A Medieval Wedding Ring Thought To Be 'Scrap Metal' May Actually Be Worth Tens Of Thousands

You've heard it said a million times that one man's trash is another man's treasure. For some of us, the biggest trash can and treasure chest on earth is the earth itself, which is why metal detectives take to the soil to find buried luxuries that nobody would ever think were there for the taking. Popular Mechanics reports that there is likely some $60 billion dollars worth of sunken treasures residing on the ocean floor and in capsized ships, but for those of us who can't afford a state of the art submarine with James Cameron in the captain's chair, sifting through the dirt for precious metals will do just fine. 

For David Board, it turned out to be more than just fine. According to CNN, Board, 69, was perusing the English countryside in 2019 with his metal detector just outside of Thorncombe when the device picked up on something. Within a matter of minutes, Board was holding in his hand what he would later describe as a "once-in-a-lifetime find." 

The $47 thousand dollar wedding ring

The tiny object that Board initially mistook for a mere piece of scrap metal turned out to be a medieval wedding ring worth between $35,000 and 47,000 dollars (£30,000 and £40,000). "It was once I got home and washed it off that we realized it was a lot better than we thought," he told CNN shortly after his miraculous discovery. Shockingly, it was only his second time ever taking to the field with a metal detector. Board explained that, after his first experiment with the sport in the 1970s that proved fruitless, he gave it up for 50 years. Then, in 2019, he decided it was worth a second go around.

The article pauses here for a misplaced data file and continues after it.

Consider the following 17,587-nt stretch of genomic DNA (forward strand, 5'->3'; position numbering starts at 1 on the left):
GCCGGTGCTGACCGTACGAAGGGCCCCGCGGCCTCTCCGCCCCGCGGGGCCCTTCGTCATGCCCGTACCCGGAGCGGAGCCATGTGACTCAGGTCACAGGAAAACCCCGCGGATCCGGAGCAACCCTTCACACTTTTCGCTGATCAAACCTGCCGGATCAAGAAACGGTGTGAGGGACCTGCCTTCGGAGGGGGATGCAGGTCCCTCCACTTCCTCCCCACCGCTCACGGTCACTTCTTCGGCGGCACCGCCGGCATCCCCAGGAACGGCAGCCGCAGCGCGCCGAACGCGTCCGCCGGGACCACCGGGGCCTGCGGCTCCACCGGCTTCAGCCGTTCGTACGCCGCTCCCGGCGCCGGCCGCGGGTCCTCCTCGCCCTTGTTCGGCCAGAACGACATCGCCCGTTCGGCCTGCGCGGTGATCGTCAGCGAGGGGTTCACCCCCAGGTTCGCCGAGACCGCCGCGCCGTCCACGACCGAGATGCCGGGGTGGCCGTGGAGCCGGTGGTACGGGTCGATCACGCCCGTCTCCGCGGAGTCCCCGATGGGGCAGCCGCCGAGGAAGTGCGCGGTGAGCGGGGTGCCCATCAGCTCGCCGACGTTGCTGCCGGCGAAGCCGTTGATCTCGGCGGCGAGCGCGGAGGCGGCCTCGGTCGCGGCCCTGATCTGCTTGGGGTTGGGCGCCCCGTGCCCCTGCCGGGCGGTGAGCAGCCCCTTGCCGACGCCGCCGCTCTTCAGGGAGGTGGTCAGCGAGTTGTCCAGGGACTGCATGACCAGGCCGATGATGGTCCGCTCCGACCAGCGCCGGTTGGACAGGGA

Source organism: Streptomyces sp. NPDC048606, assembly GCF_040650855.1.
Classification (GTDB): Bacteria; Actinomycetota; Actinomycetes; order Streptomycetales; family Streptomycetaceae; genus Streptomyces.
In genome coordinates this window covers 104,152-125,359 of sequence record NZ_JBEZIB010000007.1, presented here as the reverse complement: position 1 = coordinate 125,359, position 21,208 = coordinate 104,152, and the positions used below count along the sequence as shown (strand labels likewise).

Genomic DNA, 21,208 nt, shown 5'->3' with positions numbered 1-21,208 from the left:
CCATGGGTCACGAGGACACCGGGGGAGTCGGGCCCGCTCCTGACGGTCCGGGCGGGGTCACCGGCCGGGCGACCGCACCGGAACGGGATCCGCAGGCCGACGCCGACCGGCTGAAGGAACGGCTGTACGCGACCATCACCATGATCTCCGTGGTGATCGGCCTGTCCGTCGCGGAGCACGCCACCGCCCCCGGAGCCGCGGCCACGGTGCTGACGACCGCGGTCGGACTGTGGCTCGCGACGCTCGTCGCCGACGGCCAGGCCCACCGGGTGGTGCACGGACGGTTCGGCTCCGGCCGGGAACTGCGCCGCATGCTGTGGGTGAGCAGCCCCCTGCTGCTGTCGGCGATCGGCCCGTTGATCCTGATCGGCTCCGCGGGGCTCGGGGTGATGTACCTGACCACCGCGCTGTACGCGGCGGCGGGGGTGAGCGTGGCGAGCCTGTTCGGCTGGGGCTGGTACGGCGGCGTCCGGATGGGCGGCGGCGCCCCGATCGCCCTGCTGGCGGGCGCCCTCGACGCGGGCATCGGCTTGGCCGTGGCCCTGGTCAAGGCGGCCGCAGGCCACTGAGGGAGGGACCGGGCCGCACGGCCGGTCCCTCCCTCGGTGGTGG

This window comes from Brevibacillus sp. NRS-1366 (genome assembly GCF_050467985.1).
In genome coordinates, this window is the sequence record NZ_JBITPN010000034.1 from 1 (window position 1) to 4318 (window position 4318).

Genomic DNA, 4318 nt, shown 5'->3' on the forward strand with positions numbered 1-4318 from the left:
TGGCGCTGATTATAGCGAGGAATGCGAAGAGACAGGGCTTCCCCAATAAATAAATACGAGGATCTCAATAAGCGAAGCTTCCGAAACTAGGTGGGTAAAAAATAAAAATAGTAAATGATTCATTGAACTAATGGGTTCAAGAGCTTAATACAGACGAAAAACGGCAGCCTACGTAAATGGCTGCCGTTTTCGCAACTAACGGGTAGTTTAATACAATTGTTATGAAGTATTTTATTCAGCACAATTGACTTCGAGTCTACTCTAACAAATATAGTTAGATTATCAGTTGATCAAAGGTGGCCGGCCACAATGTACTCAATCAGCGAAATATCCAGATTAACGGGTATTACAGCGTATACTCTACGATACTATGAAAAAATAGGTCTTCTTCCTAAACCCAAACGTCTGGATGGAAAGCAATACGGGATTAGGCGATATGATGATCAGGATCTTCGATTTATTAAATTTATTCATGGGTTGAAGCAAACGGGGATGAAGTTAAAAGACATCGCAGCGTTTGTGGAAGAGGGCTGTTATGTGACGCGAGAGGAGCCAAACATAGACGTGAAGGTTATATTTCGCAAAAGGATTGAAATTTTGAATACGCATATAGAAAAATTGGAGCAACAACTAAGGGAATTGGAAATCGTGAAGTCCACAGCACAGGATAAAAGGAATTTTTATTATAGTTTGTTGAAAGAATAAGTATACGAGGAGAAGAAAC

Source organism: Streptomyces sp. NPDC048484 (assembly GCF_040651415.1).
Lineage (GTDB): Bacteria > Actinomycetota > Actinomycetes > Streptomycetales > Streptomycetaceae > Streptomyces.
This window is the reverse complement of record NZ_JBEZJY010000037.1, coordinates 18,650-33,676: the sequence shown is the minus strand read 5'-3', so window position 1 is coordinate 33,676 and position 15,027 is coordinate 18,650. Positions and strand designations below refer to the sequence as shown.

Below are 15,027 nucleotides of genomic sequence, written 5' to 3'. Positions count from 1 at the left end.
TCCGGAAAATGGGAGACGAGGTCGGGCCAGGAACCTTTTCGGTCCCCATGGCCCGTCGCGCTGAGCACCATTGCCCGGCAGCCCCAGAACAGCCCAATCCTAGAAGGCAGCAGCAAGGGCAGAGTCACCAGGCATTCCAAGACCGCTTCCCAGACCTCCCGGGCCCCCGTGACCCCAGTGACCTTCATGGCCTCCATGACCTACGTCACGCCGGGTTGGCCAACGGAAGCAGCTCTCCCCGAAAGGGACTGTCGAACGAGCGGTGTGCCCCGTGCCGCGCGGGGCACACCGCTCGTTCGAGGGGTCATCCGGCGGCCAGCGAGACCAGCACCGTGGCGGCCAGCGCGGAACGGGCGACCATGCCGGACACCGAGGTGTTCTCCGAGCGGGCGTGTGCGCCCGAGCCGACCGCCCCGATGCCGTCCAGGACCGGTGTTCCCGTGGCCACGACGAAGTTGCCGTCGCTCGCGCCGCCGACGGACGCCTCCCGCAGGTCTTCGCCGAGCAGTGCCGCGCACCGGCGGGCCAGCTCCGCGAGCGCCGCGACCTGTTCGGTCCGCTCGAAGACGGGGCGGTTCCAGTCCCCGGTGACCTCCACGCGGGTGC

According to People magazine, Board requested permission from the landowner to do some treasure hunting in a large pasture. Luckily, he chose the right one, as the medieval wedding ring he found was in near perfect condition and turned out to be worth a hefty sum of cash. 

Where did the ring come from?

Following Board's discovery, experts commenced investigative efforts to uncover the ominous ring's origins. According to CNN, the ring sports an inscription in French that reads, "Ieo vos tien foi tenes le moy," meaning "I hold your faith, hold mine" in English. They managed to connect the artifact to its likely owner, one Joan Brook, who married her husband Thomas Brook in the year 1388 (we're genuinely sorry if you were holding out for something a little more Tolkien-esque that involved orcs and hobbits and a grand quest to vanquish evil), and has since been labeled The Lady Brook Medieval diamond ring. 

The Brooks were reportedly an affluent family who presided over the area for a long time and brought prosperity and commerce to the region. Board's once-in-a-lifetime find isn't destined to be his last, either. He told CNN back in 2019 that he planned to continue his hunt for artifacts of the old world with his trusty metal detector by his side. After all, who says outrageous fortune can't strike twice in a lifetime?